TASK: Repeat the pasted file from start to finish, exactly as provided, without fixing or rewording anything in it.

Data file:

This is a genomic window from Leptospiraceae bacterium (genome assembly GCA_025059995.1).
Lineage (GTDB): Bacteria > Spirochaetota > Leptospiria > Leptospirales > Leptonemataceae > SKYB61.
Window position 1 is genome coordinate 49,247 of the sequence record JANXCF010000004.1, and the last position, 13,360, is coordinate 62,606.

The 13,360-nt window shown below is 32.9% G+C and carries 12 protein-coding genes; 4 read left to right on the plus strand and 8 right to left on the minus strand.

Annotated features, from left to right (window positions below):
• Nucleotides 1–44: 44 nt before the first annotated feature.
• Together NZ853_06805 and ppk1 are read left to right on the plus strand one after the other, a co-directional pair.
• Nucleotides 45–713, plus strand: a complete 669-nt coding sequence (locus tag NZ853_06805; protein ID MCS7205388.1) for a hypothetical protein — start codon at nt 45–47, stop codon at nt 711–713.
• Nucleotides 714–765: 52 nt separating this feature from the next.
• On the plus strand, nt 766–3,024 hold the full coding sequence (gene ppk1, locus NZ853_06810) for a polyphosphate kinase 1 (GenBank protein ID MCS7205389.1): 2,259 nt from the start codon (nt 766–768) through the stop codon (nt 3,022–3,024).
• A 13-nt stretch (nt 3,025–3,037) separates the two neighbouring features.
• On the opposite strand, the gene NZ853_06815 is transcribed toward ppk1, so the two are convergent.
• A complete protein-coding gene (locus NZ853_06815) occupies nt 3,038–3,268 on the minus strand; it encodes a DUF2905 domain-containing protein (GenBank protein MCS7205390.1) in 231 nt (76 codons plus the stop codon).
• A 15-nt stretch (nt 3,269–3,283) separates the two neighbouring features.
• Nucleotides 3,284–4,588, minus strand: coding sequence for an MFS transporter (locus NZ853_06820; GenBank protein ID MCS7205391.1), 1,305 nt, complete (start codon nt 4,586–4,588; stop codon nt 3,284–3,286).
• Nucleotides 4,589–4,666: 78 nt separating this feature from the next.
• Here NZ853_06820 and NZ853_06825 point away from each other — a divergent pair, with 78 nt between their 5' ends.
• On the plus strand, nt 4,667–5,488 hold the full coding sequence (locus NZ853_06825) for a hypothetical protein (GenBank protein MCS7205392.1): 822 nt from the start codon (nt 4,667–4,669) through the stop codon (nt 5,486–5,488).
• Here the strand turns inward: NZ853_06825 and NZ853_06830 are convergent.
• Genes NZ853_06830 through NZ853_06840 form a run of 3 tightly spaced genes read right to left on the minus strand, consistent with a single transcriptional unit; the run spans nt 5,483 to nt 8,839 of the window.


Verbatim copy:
This is a genomic window from Leptospiraceae bacterium (genome assembly GCA_025059995.1).
Lineage (GTDB): Bacteria > Spirochaetota > Leptospiria > Leptospirales > Leptonemataceae > SKYB61.
Window position 1 is genome coordinate 49,247 of the sequence record JANXCF010000004.1, and the last position, 13,360, is coordinate 62,606.

The 13,360-nt window shown below is 32.9% G+C and carries 12 protein-coding genes; 4 read left to right on the plus strand and 8 right to left on the minus strand.

Annotated features, from left to right (window positions below):
• Nucleotides 1–44: 44 nt before the first annotated feature.
• Together NZ853_06805 and ppk1 are read left to right on the plus strand one after the other, a co-directional pair.
• Nucleotides 45–713, plus strand: a complete 669-nt coding sequence (locus tag NZ853_06805; protein ID MCS7205388.1) for a hypothetical protein — start codon at nt 45–47, stop codon at nt 711–713.
• Nucleotides 714–765: 52 nt separating this feature from the next.
• On the plus strand, nt 766–3,024 hold the full coding sequence (gene ppk1, locus NZ853_06810) for a polyphosphate kinase 1 (GenBank protein ID MCS7205389.1): 2,259 nt from the start codon (nt 766–768) through the stop codon (nt 3,022–3,024).
• A 13-nt stretch (nt 3,025–3,037) separates the two neighbouring features.
• On the opposite strand, the gene NZ853_06815 is transcribed toward ppk1, so the two are convergent.
• A complete protein-coding gene (locus NZ853_06815) occupies nt 3,038–3,268 on the minus strand; it encodes a DUF2905 domain-containing protein (GenBank protein MCS7205390.1) in 231 nt (76 codons plus the stop codon).
• A 15-nt stretch (nt 3,269–3,283) separates the two neighbouring features.
• Nucleotides 3,284–4,588, minus strand: coding sequence for an MFS transporter (locus NZ853_06820; GenBank protein ID MCS7205391.1), 1,305 nt, complete (start codon nt 4,586–4,588; stop codon nt 3,284–3,286).
• Nucleotides 4,589–4,666: 78 nt separating this feature from the next.
• Here NZ853_06820 and NZ853_06825 point away from each other — a divergent pair, with 78 nt between their 5' ends.
• On the plus strand, nt 4,667–5,488 hold the full coding sequence (locus NZ853_06825) for a hypothetical protein (GenBank protein MCS7205392.1): 822 nt from the start codon (nt 4,667–4,669) through the stop codon (nt 5,486–5,488).
• Here the strand turns inward: NZ853_06825 and NZ853_06830 are convergent.
• Genes NZ853_06830 through NZ853_06840 form a run of 3 tightly spaced genes read right to left on the minus strand, consistent with a single transcriptional unit; the run spans nt 5,483 to nt 8,839 of the window.